“I know every bird of the mountains, And everything that moves in the field is Mine.
I know every bird on the mountains, and every living thing in the fields is mine.

Scarlet-bellied Mountain Tanager (Anisognathus igniventris) ©Flickr Joao Quental

I keep track of every bird in the hills, and the insects of the field are mine.
I own every bird in the mountains. The insects in the fields belong to me.
I know every bird in the mountains, and the insects in the fields are mine.
I know every bird in the mountains, and the insects in the fields are mine.

Mountain Tailorbird (Phyllergates cucullatus) by© Wiki

I know all the birds of the mountains, And the wild beasts of the field are Mine.
I know every bird of the mountains. And all things that move in the field are Mine.
I know every bird on the mountains, and all the animals of the field are mine.
I know all the birds of the air, and all that moves in the field is mine.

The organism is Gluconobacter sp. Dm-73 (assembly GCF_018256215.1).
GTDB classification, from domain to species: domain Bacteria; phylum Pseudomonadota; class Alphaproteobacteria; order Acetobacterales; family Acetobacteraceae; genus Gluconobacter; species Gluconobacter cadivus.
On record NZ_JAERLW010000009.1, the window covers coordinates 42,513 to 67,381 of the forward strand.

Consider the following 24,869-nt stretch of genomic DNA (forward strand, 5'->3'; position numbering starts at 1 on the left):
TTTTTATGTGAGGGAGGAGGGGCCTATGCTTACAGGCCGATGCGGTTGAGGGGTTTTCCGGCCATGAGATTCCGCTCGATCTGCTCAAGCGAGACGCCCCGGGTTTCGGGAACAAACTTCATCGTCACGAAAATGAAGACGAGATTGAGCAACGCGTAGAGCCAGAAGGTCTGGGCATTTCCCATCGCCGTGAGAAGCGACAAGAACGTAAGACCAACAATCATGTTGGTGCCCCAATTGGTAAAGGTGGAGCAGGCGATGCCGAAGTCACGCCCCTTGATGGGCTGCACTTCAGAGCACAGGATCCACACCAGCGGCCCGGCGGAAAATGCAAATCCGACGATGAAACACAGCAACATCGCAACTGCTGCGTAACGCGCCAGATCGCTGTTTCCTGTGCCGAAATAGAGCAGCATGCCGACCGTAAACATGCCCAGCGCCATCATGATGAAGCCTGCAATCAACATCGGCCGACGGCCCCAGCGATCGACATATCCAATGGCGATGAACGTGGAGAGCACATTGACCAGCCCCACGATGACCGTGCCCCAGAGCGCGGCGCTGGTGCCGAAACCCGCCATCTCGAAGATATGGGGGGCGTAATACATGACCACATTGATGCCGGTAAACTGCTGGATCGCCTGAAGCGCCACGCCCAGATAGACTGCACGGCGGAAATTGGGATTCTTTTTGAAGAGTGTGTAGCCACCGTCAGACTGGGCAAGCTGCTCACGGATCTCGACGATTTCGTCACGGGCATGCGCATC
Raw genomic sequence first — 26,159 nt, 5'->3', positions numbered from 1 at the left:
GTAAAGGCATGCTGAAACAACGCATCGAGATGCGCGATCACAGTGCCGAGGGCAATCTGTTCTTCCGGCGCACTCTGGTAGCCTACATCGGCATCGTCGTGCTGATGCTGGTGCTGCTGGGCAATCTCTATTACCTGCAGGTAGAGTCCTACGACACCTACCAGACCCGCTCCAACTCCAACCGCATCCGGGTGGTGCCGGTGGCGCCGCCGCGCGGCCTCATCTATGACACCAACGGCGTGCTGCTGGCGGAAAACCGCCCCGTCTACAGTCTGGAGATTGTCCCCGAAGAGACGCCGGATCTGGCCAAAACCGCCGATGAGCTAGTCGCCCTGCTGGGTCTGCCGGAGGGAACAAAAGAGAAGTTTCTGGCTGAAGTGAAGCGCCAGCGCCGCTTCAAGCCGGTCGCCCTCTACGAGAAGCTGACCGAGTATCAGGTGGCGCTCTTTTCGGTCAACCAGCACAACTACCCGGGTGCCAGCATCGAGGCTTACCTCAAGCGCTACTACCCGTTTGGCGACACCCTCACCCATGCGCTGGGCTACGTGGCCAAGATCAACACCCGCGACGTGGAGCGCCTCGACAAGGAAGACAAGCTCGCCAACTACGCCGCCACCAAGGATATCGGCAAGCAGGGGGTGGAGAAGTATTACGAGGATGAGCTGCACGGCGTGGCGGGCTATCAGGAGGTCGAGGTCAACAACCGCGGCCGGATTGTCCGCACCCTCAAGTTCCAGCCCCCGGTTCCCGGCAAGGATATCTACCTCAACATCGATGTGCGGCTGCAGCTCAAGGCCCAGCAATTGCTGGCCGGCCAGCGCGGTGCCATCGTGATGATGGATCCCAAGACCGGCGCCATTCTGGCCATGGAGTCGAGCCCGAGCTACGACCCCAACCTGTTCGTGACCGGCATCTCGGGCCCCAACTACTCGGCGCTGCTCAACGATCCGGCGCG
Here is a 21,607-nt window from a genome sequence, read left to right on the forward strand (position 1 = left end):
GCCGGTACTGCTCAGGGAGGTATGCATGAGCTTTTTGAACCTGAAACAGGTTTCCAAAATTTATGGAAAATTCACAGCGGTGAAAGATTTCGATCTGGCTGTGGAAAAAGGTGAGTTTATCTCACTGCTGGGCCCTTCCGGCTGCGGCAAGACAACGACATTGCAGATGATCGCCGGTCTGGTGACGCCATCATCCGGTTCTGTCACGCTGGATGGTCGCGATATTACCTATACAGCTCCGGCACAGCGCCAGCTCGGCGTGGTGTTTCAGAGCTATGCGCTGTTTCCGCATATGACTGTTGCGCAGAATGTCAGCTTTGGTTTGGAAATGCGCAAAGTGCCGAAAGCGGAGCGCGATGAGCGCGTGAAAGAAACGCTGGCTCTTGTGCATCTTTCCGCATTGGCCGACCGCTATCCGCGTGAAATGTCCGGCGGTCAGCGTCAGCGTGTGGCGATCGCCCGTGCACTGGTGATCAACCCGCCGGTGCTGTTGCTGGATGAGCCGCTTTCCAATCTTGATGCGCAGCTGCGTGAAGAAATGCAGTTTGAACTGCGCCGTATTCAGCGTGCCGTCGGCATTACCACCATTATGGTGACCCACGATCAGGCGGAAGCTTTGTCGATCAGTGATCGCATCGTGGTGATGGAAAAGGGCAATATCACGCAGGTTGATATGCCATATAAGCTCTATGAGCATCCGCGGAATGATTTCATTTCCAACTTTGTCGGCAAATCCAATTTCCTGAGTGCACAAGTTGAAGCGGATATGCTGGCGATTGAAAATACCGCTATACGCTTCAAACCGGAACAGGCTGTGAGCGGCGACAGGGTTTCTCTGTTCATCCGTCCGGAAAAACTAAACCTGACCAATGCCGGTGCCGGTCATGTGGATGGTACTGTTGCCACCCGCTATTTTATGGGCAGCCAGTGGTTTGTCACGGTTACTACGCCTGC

Mountain Pygmy Owl (Glaucidium gnoma) ©WikiC

Mountain Pygmy Owl (Glaucidium gnoma) ©WikiC

I know all the birds of the air, and all that moves in the field is mine.
I know all the birds of the air, and all that moves in the field is mine.
I know all the birds of the air, and all that moves in the field is mine.
I know kol oph (every bird) of the harim; and the animals of the wild are Mine.
Mountain Caracara (Phalcoboenus megalopterus) ©WikiC

Mountain Caracara (Phalcoboenus megalopterus) ©WikiC

Every animal of field and forest belongs to me, the Creator. I know every movement of the birds in the sky, and every animal of the field is in my thoughts. The entire world and everything it contains is mine.
I know all the birds of the air, and all that moves in the field is mine.
I know all the birds of the air, and all that moves in the field is mine.
I know every bird of the mountains. Everything moving in the field is Mine.
Mountain Imperial-Pigeon (Ducula badia) by Ian

Mountain Imperial-Pigeon (Ducula badia) by Ian

Every bird flying over the mountains I know; every animal roaming over the fields belongs to Me.